02/22/2002 1:00AM

NTRA to help with slots


NEW YORK - In a policy change, the National Thoroughbred Racing Association will now assist racetracks in their efforts to obtain slot machines and other types of gambling, officials said Friday.

The NTRA had previously declined to address the issue of alternative gambling, calling it a matter for individual racetracks. But recent moves to add slots in major racing states such as New York and Kentucky have prompted the NTRA to revise its priorities.

The assistance will only be offered if 11 of 15 members - a "supermajority" - of the NTRA's board and a "consensus of all significant NTRA member interests in the state" approve the effort, according to the policy paper.

Greg Avioli, the NTRA's deputy commissioner, said the NTRA board unanimously approved the resolution two weeks ago. Avioli said the new position was especially relevant now because of the lingering recession and efforts by states to raise additional tax revenue to close budget deficits.

"Virtually all of the state gambling legislation passed in the last 34 years has occurred in a recession, as states try to plug budget holes," Avioli said.

Pushing for expanded gambling could be thorny for the marketing organization because anti-gambling groups normally fight efforts to legalize slots at racetracks.

The NTRA's new position will also be complicated by the impact expanded racetrack gambling has on tracks in neighboring states. Many times, racetracks that border on states where expanded gambling is legal have complained that those states steal gamblers from their market, putting the NTRA in a position of possibly advocating slots at one track to the detriment of others.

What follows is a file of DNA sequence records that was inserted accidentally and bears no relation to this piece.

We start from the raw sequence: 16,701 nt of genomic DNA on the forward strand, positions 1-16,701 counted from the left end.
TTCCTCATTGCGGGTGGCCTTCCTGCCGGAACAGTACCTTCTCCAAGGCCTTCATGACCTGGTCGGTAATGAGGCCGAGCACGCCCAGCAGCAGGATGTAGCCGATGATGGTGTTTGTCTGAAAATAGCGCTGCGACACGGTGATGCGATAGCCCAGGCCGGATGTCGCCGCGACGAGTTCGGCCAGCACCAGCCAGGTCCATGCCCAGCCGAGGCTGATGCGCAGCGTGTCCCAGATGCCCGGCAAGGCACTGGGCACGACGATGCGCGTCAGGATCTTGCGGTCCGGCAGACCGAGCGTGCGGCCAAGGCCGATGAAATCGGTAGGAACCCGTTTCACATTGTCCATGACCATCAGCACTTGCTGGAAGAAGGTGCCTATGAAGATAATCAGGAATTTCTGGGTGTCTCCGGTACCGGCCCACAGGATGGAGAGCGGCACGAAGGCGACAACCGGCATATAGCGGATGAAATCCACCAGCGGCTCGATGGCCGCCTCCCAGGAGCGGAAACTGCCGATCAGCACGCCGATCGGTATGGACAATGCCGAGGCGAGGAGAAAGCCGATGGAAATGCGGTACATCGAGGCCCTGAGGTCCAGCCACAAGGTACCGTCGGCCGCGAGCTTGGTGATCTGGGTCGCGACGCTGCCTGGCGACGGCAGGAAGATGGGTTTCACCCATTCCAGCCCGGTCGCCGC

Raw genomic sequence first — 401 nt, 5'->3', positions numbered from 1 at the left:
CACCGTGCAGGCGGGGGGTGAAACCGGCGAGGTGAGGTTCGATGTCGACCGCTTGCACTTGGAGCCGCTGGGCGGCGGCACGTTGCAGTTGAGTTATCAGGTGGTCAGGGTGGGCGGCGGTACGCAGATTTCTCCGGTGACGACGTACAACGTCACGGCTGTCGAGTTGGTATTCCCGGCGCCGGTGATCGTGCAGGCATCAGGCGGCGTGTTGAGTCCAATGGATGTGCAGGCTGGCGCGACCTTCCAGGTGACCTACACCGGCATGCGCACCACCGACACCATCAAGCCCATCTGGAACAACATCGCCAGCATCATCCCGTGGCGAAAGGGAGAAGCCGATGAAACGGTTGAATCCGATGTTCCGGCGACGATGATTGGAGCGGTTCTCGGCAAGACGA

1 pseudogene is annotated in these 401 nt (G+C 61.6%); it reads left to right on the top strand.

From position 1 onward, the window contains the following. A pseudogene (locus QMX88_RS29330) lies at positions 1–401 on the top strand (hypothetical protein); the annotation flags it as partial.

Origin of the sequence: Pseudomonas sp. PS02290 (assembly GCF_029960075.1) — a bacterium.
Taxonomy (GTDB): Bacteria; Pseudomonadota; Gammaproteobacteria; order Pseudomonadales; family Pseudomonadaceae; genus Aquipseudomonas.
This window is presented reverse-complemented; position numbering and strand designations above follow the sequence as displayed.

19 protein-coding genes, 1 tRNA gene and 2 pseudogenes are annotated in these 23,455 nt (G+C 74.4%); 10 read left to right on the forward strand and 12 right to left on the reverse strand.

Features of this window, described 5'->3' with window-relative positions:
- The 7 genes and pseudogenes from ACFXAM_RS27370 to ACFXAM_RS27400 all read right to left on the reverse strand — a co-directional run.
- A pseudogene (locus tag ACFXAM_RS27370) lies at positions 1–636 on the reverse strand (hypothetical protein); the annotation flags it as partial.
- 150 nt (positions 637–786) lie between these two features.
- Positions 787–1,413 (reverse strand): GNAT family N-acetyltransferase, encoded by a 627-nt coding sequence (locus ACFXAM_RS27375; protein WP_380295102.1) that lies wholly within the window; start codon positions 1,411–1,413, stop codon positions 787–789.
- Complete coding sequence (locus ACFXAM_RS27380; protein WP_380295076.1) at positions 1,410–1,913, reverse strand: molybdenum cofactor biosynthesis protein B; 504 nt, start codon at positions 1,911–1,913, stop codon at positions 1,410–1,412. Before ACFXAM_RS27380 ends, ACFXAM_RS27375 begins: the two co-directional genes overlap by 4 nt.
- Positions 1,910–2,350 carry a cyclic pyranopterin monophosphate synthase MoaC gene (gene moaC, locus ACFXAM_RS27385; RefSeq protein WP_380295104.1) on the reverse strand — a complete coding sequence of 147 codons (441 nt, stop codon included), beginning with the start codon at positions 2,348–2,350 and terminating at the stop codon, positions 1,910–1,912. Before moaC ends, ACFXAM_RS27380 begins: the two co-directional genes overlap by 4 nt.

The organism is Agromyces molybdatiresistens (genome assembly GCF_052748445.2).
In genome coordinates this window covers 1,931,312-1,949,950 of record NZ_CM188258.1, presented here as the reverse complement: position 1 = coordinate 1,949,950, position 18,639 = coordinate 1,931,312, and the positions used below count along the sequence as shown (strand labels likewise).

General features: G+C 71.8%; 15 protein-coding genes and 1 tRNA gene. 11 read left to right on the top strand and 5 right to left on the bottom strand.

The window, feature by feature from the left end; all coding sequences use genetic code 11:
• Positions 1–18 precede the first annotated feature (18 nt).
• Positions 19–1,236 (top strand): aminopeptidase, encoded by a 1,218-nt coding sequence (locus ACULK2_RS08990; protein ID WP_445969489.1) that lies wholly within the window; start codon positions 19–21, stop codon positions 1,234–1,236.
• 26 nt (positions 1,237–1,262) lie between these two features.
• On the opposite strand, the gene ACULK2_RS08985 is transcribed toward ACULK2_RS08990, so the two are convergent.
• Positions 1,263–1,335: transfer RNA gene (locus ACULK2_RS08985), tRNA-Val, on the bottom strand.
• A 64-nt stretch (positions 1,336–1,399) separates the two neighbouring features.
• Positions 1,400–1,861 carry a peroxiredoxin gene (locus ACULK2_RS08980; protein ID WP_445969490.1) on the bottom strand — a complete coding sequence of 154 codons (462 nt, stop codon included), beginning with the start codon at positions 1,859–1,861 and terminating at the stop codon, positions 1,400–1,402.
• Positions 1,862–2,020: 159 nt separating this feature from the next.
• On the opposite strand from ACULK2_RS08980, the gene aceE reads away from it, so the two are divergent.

Avioli said that the positions of those tracks would be protected by the supermajority voting requirement at the NTRA board. But Avioli also said that the NTRA would likely lean toward favoring expanded gambling in one state no matter what the impact on another state might be.

"It's not like we would agree that it would be good for one state but not good for a neighboring state so we wouldn't support it," Avioli said.

Before 2001, expanded gambling at tracks had been largely limited to struggling facilities that were said to be in dire financial peril, such as Delaware Park, Prairie Meadows in Iowa, and Charles Town and Mountaineer in West Virginia.

But the issue moved toward the mainstream late in 2001 when New York legislators approved video-lottery terminals at Aqueduct. In addition, Churchill Downs is backing an effort to legalize video-lottery terminals at its Kentucky tracks.

In a nod to horsemen, who make up roughly half of its dues-paying members, the NTRA said in the policy statement that "the interests of live racing including purses should be protected (e.g., legislatively) on a permanent or long-term basis." The statement also said that expanded gambling should "complement, and, where possible, enhance live racing."